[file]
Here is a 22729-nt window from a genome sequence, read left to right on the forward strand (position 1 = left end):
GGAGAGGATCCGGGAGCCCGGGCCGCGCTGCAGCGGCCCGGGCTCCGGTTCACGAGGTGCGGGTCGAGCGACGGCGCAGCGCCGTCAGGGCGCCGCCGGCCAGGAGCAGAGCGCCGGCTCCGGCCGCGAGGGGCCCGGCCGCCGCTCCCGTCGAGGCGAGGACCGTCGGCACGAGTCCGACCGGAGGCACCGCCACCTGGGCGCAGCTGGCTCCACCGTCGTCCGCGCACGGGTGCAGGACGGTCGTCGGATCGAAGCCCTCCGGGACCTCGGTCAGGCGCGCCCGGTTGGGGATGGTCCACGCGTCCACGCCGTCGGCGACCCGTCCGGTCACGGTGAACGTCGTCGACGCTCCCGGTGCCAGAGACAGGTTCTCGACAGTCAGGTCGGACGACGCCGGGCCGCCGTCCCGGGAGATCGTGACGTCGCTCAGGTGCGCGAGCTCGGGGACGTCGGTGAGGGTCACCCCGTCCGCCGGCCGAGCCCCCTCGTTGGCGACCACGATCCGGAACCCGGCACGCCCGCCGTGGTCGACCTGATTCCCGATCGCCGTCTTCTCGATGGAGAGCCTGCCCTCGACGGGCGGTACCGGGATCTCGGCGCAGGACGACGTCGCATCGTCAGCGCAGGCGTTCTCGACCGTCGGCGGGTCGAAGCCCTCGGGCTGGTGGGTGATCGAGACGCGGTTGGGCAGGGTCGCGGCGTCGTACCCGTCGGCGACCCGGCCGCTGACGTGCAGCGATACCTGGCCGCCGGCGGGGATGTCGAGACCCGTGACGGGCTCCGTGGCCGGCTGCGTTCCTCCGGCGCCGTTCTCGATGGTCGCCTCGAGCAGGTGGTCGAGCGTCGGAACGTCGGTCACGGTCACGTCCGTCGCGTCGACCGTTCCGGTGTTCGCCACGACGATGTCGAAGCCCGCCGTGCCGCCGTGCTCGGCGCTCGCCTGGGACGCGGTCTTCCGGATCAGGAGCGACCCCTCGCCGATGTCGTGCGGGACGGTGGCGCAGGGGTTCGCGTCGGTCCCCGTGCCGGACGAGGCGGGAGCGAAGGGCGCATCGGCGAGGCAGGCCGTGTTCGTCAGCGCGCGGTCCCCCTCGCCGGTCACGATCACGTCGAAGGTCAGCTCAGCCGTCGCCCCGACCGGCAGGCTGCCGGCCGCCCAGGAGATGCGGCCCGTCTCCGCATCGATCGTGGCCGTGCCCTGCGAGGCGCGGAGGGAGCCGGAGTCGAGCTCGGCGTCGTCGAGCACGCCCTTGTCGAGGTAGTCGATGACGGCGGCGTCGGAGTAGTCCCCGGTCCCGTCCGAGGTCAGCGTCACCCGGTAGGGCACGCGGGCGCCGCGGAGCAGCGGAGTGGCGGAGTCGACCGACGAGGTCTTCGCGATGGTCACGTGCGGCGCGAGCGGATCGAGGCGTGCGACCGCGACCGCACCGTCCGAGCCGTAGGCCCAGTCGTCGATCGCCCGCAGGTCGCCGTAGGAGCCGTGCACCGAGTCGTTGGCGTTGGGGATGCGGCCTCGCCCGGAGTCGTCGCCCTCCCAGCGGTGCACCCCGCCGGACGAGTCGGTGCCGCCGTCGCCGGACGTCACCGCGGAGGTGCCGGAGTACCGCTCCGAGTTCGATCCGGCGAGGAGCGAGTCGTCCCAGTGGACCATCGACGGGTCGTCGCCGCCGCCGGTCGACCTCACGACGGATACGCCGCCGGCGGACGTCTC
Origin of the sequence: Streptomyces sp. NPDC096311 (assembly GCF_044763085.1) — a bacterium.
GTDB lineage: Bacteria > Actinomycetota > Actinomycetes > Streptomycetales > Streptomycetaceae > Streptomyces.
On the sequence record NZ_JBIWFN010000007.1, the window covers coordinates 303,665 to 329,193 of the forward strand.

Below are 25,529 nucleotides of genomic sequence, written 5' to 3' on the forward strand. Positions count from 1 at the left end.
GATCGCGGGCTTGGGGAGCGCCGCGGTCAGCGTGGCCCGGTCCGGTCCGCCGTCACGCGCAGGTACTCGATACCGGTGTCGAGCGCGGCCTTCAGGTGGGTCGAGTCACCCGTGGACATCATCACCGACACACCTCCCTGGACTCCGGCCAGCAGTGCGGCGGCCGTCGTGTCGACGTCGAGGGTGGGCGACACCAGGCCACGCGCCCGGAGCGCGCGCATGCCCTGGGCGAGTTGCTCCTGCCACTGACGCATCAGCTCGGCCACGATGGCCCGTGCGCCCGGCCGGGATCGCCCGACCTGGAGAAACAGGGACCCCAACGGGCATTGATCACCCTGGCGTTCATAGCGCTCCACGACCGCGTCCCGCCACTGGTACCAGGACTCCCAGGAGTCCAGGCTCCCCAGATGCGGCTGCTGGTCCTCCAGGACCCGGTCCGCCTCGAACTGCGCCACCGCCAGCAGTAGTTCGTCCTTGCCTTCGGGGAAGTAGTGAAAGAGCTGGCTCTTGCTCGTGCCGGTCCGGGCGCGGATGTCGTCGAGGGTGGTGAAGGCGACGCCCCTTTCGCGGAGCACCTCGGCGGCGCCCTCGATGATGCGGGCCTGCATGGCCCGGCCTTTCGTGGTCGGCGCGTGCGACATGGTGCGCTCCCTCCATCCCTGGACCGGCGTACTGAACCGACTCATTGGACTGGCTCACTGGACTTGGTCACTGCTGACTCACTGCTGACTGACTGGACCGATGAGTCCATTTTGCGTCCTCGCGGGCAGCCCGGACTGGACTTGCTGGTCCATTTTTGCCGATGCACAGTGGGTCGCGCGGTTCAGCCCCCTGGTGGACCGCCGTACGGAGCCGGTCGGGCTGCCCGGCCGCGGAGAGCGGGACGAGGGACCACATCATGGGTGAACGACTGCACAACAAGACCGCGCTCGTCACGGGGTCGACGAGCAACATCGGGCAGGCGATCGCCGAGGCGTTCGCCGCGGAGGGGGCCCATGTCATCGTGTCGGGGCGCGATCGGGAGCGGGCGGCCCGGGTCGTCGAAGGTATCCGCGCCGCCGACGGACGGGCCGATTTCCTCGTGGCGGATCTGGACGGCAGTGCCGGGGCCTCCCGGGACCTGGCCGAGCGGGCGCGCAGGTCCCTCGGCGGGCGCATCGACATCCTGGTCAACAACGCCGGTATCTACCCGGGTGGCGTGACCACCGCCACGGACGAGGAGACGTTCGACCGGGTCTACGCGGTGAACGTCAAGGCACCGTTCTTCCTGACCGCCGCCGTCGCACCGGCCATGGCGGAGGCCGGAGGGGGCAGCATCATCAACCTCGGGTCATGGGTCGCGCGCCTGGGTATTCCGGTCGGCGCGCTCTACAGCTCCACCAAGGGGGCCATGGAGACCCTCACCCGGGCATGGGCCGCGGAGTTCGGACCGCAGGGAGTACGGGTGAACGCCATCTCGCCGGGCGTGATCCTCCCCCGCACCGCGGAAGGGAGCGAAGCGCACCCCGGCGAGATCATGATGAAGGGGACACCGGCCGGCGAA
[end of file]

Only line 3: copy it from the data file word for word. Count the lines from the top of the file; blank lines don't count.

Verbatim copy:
Origin of the sequence: Streptomyces sp. NPDC096311 (assembly GCF_044763085.1) — a bacterium.